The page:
Phenol has broad biocidal properties, and dilute aqueous solutions have long been used as an antiseptic. At higher concentrations, it causes severe skin burns; it is a violent systemic poison. It is a valuable chemical raw material for the production of plastics, dyes, pharmaceuticals, syntans, and other products.
phenol crystal
Phenol melts at about 43°C and boils at 183°C. The pure grades have melting point of 39°C, 39.5°C, and 40°C. The technical grades contain 82%-84% and 90%-92% phenol. The crystallization point is given as 40.41°C. The specific gravity is 1.066. It dissolves in most organic solvents. By melting the crystals and adding water, liquid phenol is produced, which remains liquid at ordinary temperatures. Phenol has the unusual property of penetrating living tissues and forming a valuable antiseptic. It is also used industrially in cutting oils and compounds and in tanneries. The value of other disinfectants and antiseptics is usually measured by comparison with phenol.
Phenol is an important organic chemical raw material, widely used in the production of phenolic resin and bisphenol A, in which bisphenol A is important raw material for polycarbonate, epoxy resin, polysulfone resin and other plastics. In some cases the phenol is used to produce iso-octylphenol, isononylphenol, or isododecylphenol through addition reaction with long-chain olefins such as diisobutylene, tripropylene, tetra-polypropylene and the like, which are used in production of nonionic surfactants. In addition, it can also be used as an important raw material for caprolactam, adipic acid, dyes, medicines, pesticides and plastic additives and rubber auxiliaries.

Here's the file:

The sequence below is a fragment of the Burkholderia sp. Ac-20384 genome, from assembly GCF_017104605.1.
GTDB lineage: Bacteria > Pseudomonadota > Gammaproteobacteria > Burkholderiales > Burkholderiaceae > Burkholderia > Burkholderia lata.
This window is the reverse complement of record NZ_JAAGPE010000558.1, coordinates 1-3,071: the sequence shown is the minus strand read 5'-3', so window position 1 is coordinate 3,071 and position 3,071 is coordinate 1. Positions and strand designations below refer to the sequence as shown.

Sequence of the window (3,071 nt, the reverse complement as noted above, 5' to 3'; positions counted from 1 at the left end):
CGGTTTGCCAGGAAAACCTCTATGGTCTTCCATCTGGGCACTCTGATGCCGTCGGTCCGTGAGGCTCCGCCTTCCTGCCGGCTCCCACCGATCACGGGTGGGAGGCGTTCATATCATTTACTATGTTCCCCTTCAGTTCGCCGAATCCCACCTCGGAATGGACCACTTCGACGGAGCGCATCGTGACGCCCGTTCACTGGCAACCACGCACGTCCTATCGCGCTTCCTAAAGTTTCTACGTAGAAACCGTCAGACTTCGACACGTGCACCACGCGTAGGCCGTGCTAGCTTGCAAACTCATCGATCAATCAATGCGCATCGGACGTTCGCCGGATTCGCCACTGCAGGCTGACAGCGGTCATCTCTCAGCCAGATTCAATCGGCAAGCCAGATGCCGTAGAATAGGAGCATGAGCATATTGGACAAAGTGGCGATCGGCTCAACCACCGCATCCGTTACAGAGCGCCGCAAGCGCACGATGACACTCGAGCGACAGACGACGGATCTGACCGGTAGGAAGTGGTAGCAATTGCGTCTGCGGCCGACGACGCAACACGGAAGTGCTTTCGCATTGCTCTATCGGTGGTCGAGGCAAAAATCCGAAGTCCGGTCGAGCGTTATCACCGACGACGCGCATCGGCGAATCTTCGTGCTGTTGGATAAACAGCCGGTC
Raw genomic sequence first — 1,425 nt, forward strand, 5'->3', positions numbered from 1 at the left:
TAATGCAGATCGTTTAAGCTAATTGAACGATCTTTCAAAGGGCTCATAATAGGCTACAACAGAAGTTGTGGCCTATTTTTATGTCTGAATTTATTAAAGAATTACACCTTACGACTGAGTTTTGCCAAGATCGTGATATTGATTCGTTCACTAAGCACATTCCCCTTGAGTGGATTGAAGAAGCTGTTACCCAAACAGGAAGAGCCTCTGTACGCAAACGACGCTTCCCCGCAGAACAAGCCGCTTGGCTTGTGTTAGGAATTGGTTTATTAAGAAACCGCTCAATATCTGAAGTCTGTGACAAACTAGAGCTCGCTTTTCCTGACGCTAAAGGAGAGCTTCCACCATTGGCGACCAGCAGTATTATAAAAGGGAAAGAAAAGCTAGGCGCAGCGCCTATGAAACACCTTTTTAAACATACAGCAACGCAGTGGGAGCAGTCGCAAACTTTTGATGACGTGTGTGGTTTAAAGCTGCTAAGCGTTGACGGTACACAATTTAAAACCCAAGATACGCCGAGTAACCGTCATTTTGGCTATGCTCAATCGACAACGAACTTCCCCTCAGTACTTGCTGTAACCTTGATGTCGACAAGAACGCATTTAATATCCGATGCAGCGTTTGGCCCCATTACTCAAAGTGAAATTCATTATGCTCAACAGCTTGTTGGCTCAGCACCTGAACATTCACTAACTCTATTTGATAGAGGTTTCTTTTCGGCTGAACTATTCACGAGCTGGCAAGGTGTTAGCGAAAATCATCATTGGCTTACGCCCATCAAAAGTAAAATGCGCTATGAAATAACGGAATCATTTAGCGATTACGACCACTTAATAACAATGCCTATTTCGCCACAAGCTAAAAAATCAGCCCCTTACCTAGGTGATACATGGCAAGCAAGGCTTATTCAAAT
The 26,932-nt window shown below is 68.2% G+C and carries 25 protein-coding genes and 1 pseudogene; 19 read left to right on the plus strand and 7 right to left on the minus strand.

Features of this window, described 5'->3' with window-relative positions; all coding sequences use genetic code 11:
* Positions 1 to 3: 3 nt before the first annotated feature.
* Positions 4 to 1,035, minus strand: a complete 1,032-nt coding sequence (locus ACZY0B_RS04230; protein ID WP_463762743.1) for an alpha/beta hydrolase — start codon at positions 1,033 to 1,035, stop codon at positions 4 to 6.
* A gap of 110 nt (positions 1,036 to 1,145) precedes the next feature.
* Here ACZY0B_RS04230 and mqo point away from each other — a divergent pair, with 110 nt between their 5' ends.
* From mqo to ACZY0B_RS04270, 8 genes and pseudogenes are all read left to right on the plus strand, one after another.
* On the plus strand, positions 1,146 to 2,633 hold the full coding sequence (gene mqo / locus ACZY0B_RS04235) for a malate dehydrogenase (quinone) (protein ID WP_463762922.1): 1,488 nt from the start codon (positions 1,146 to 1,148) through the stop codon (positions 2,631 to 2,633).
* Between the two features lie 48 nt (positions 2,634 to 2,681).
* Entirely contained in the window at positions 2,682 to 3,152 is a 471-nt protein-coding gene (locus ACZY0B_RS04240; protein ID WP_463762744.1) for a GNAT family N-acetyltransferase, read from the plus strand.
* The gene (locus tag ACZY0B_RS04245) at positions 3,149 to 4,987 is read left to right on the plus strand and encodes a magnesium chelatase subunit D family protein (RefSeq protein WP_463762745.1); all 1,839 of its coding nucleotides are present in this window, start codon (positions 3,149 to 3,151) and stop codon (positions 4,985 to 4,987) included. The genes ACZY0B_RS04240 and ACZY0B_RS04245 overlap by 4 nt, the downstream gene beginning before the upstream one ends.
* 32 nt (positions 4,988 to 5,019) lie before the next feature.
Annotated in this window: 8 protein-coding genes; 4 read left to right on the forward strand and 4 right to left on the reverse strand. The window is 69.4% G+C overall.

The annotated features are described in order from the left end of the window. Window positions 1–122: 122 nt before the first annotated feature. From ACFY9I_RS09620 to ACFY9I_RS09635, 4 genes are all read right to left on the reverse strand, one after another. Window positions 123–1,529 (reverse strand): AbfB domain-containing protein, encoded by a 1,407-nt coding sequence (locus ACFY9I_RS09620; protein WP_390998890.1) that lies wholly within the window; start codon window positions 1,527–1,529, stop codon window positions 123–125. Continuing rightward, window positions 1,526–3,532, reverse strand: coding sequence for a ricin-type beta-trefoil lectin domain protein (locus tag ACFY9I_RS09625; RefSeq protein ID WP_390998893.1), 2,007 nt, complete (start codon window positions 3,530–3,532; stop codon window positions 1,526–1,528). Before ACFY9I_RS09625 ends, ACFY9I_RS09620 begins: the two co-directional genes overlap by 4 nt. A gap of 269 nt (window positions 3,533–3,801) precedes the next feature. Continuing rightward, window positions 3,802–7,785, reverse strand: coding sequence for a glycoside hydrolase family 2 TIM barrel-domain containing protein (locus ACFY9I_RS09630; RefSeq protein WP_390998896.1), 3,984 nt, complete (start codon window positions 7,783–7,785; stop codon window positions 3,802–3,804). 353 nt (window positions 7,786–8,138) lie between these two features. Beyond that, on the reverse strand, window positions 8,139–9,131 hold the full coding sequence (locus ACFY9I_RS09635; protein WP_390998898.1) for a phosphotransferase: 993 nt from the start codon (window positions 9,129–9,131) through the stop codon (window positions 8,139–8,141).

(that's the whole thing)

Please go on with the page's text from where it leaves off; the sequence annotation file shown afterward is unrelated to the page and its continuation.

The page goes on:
Coal tar was once the main source of phenol, and was extracted from sodium hydroxide solution. In earlier time, people use sulfonation method to produce phenol: react sodium benzene sulfonate with sodium hydroxide to generate the sodium salt of phenol, and then treat it with acid to obtain phenol. In recent years, hydrolyzing chlorobenzene or oxidizing cumene has become the major production method. The by-product acetone in latter method is also an important industrial raw material, so oxidizing cumene is more economic industrially thus widely applied.
Cumene method:
This method generates cumene from propylene and benzene in the presence of aluminum trichloride. It oxidizes to cumene hydroperoxide and then decomposes with cation exchange resin to give phenol and acetone. For each ton of phenol produced, 0.62 tons of acetone can be produced.

Sulfonation method:
se sulfuric acid to sulfonate benzene to generate benzene sulfonic acid, neutralize it with sodium sulfite, and then undergo acidification and vacuum distillation in caustic soda solution.

Hydrogen benzene hydrolysis method: hydrogen benzene is hydrolyzed in caustic soda solution with high temperature and high pressure to generate phenol sodium, which is then neutralized to give phenol.
Phenol is highly corrosive and toxic. It mainly affects the central nervous system. The oral lethal dose for adults is 1 g. It can be irritating, numbing or necrotizing to the skin. It is toxic to skin contact, swallowing or inhalation of phenol. Misuse of a small amount of phenol can cause nausea, vomiting, shock, coma and even death in case of respiratory failure. Very few amounts are used as a preservative, so that adverse reactions are rarely found.
Due to its high toxicity, it has been replaced by more effective and less toxic phenolic derivatives.